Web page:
Open Source Contribution - Getting Started: i18n background generating rake?

Hello i18n community of rails. I’ve been programming RoR for a few
years now, and want to test my chops contributing to some open source
projects, I have a special interest in i18n and have an Idea, though i
wanted to get some feedback on the first the validity (and usability)
of the idea, and then second on the potential implementation (caveats,
major problems, etc.).

What I’m interested in doing is creating an backend generating rake
task and to create the default key pair automatically so the key is
the actual sentence in your html.erb file.

For example in my code rather than have t(".welcome_message") and then
in my en.yml have a key value pair, i could put something akin to
t(".Welcome to my Web page") which after rake could generate the key
value pair similar to this:

welcome_to_my_web_page: “Welcome to my Web page”

Do you think such functionality would be useful to someone getting
started with i18n, or to a veteran having the ability to modify the
key value pair and view the changes in the html.erb at the same time
(keeping things a little more dry) ?

If you would desire this type of functionality what types of technical
hurdles would I expect to face? I wouldn’t want special characters in
my keys, and I also wouldn’t want the keys themselves to be entire
paragraphs, are there any other caveats you see?

If this has already been tried let me know, again i’m just getting
started “giving back” to the community, so this may not be the right
idea, and/or project. Whatever your opinions or thoughts are please
share them!

Yes, that is useful. Since I just got off my Globalize 1 addiction, I
am missing the alternative, less cumbersome way of coding I18n apps.

What I came up with was a plugin that combines a database backend for
I18n, fallbacks and some of the func. you mentioned, e.g.

“Hello World”: “Hallo Welt!”

Feel free to poke around:


Hi Richard,

Nice to see that you’re willing to contribute.

The idea you present remind me a bit of gettext. I like the detection
part, but I’m not that comfortable with using real texts as keys.
They’re fragile and I don’t think you should keep all the strings
inside your views. Or are you suggesting that the rake file changes
the view from <%= t(".Welcome to my webpage") %> to <%=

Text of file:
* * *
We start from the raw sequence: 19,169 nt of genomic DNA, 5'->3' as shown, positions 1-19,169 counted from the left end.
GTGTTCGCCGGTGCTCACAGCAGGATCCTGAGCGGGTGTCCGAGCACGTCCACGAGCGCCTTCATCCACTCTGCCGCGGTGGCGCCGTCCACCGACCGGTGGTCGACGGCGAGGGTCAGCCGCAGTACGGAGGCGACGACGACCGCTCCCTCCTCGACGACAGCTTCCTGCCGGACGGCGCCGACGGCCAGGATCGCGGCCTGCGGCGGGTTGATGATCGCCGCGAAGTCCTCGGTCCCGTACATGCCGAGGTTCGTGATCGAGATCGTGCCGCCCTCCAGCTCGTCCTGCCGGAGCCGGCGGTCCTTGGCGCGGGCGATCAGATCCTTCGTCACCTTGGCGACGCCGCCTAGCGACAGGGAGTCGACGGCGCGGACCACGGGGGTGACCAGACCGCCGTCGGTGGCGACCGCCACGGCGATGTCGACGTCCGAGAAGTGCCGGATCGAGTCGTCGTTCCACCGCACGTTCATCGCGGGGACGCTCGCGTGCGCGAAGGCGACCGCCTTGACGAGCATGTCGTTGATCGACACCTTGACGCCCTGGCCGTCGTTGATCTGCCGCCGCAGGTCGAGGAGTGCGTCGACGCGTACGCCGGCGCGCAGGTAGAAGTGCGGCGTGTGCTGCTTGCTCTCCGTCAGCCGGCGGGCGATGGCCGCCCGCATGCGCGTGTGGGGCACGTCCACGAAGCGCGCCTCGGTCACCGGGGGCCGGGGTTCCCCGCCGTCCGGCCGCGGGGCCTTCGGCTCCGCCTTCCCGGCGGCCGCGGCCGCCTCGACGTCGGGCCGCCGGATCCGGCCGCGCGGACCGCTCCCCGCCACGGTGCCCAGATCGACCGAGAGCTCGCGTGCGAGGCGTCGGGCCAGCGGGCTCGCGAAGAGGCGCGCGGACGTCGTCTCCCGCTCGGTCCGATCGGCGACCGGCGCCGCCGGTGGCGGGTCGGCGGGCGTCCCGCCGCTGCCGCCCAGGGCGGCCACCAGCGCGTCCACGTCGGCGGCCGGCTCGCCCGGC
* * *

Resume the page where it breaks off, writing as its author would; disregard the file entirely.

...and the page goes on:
t(".welcome_to_my_webpage") as well? I don’t know if that is handy.

You are also going to have problems with longer strings, which will
clog your locale files.

I believe Zigzag Chen already did something similar with his
ready_for_i18n gem. Unfortunately, he died recently.

Remember: i18n is one of the harder problems in programming, so be
prepared for some setbacks.

Good luck!

  • iain

I have implemented a similar solution using an added string method
That means I just write “Welcome to my Web page”.to_local(:view) or
any other key header, using a sing a text mate bundle (using sven’s
bundle as a starting point) that generates a key of the kind you want
in all locals

if you are interested I can send you the code

Hans M.
St: Larsgatan 50, 58224 Linköping, Sweden
Phone: +46708371202

8 jun 2010 kl. 18.26 skrev Richard S.:

It sounds like this area is open up to quite a bit of interpretation,
this was excellent feedback, and it looks like i’ll have to do some
homework before I start as there maybe some existing solutions. Hans,
do you have your code posted on github by any chance?


I agree that my solutions has some problems, but i really simplify the
t ask if you have a lot of strings
The main problem is that you generate new keys each time you change
the string and ends upp with many unused keys
This problem can then be solved by an existing rake task

Mybe some combination would be useful.
I there are long string I use som key instead and if there a a lot of
text I use different html files

Hans M.
St: Larsgatan 50, 58224 Linköping, Sweden
Phone: +46708371202

8 jun 2010 kl. 19.38 skrev Iain H.: